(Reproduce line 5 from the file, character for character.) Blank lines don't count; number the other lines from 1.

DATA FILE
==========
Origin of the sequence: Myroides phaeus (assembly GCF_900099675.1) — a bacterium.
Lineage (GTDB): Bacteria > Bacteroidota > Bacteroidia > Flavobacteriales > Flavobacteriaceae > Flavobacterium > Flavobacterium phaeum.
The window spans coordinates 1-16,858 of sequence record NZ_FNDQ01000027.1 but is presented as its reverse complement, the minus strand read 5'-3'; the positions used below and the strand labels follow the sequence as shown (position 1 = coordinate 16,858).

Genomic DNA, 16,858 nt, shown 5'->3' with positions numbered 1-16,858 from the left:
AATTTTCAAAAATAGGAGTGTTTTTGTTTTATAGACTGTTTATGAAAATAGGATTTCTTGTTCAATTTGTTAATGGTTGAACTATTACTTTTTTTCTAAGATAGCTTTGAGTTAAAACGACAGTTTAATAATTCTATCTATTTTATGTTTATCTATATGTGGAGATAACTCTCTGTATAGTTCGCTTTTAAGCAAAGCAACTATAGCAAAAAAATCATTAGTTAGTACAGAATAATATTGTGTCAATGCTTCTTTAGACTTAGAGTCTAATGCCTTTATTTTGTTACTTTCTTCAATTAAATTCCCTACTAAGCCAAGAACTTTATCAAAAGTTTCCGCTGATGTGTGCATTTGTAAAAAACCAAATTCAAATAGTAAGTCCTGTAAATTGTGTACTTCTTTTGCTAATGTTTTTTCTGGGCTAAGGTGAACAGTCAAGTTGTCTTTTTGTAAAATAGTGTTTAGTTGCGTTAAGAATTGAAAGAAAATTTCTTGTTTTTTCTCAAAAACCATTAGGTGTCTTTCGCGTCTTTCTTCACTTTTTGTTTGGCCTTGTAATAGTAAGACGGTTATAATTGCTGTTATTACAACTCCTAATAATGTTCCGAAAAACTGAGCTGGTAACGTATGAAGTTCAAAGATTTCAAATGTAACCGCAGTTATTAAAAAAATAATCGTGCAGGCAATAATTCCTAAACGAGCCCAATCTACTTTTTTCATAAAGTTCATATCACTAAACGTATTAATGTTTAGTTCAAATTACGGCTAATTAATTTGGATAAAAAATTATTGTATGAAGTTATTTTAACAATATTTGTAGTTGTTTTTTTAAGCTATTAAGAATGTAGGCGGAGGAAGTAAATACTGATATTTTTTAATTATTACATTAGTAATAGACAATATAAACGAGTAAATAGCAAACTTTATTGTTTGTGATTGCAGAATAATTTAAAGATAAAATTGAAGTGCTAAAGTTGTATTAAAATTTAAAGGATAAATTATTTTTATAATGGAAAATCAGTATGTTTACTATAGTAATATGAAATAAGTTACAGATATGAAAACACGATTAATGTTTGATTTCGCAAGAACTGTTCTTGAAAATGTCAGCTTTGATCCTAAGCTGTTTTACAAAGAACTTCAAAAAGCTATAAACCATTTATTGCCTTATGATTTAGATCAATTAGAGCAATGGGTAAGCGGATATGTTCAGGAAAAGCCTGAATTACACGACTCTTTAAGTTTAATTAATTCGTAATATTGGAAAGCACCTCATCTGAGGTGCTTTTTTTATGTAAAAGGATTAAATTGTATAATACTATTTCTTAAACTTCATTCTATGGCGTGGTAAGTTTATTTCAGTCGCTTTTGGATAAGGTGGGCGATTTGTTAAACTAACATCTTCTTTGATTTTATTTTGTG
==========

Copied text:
AATTTTCAAAAATAGGAGTGTTTTTGTTTTATAGACTGTTTATGAAAATAGGATTTCTTGTTCAATTTGTTAATGGTTGAACTATTACTTTTTTTCTAAGATAGCTTTGAGTTAAAACGACAGTTTAATAATTCTATCTATTTTATGTTTATCTATATGTGGAGATAACTCTCTGTATAGTTCGCTTTTAAGCAAAGCAACTATAGCAAAAAAATCATTAGTTAGTACAGAATAATATTGTGTCAATGCTTCTTTAGACTTAGAGTCTAATGCCTTTATTTTGTTACTTTCTTCAATTAAATTCCCTACTAAGCCAAGAACTTTATCAAAAGTTTCCGCTGATGTGTGCATTTGTAAAAAACCAAATTCAAATAGTAAGTCCTGTAAATTGTGTACTTCTTTTGCTAATGTTTTTTCTGGGCTAAGGTGAACAGTCAAGTTGTCTTTTTGTAAAATAGTGTTTAGTTGCGTTAAGAATTGAAAGAAAATTTCTTGTTTTTTCTCAAAAACCATTAGGTGTCTTTCGCGTCTTTCTTCACTTTTTGTTTGGCCTTGTAATAGTAAGACGGTTATAATTGCTGTTATTACAACTCCTAATAATGTTCCGAAAAACTGAGCTGGTAACGTATGAAGTTCAAAGATTTCAAATGTAACCGCAGTTATTAAAAAAATAATCGTGCAGGCAATAATTCCTAAACGAGCCCAATCTACTTTTTTCATAAAGTTCATATCACTAAACGTATTAATGTTTAGTTCAAATTACGGCTAATTAATTTGGATAAAAAATTATTGTATGAAGTTATTTTAACAATATTTGTAGTTGTTTTTTTAAGCTATTAAGAATGTAGGCGGAGGAAGTAAATACTGATATTTTTTAATTATTACATTAGTAATAGACAATATAAACGAGTAAATAGCAAACTTTATTGTTTGTGATTGCAGAATAATTTAAAGATAAAATTGAAGTGCTAAAGTTGTATTAAAATTTAAAGGATAAATTATTTTTATAATGGAAAATCAGTATGTTTACTATAGTAATATGAAATAAGTTACAGATATGAAAACACGATTAATGTTTGATTTCGCAAGAACTGTTCTTGAAAATGTCAGCTTTGATCCTAAGCTGTTTTACAAAGAACTTCAAAAAGCTATAAACCATTTATTGCCTTATGATTTAGATCAATTAGAGCAATGGGTAAGCGGATATGTTCAGGAAAAGCCTGAATTACACGACTCTTTAAGTTTAATTAATTCGTAATATTGGAAAGCACCTCATCTGAGGTGCTTTTTTTATGTAAAAGGATTAAATTGTATAATACTATTTCTTAAACTTCATTCTATGGCGTGGTAAGTTTATTTCAGTCGCTTTTGGATAAGGTGGGCGATTTGTTAAACTAACATCTTCTTTGATTTTATTTTGTG